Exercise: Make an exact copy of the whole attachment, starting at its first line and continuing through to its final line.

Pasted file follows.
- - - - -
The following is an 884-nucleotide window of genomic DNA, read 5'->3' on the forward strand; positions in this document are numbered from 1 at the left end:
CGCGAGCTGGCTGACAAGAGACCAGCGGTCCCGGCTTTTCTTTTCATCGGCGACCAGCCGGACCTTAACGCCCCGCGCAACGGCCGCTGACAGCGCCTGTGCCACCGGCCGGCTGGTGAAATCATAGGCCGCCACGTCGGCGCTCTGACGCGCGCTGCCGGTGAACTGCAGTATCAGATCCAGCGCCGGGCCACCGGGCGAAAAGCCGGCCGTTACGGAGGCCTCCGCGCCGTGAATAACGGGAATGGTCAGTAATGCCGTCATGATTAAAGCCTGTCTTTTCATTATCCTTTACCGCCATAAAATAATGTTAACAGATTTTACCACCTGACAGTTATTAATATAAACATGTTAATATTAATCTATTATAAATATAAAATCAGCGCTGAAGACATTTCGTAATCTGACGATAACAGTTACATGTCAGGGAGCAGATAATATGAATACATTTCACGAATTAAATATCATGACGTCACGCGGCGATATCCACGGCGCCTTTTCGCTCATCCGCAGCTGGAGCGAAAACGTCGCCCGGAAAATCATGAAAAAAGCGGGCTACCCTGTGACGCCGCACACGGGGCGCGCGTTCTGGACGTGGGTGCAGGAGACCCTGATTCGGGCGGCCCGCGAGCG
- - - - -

The following is an 884-nucleotide window of genomic DNA, read 5'->3' on the forward strand; positions in this document are numbered from 1 at the left end:
CGCGAGCTGGCTGACAAGAGACCAGCGGTCCCGGCTTTTCTTTTCATCGGCGACCAGCCGGACCTTAACGCCCCGCGCAACGGCCGCTGACAGCGCCTGTGCCACCGGCCGGCTGGTGAAATCATAGGCCGCCACGTCGGCGCTCTGACGCGCGCTGCCGGTGAACTGCAGTATCAGATCCAGCGCCGGGCCACCGGGCGAAAAGCCGGCCGTTACGGAGGCCTCCGCGCCGTGAATAACGGGAATGGTCAGTAATGCCGTCATGATTAAAGCCTGTCTTTTCATTATCCTTTACCGCCATAAAATAATGTTAACAGATTTTACCACCTGACAGTTATTAATATAAACATGTTAATATTAATCTATTATAAATATAAAATCAGCGCTGAAGACATTTCGTAATCTGACGATAACAGTTACATGTCAGGGAGCAGATAATATGAATACATTTCACGAATTAAATATCATGACGTCACGCGGCGATATCCACGGCGCCTTTTCGCTCATCCGCAGCTGGAGCGAAAACGTCGCCCGGAAAATCATGAAAAAAGCGGGCTACCCTGTGACGCCGCACACGGGGCGCGCGTTCTGGACGTGGGTGCAGGAGACCCTGATTCGGGCGGCCCGCGAGCG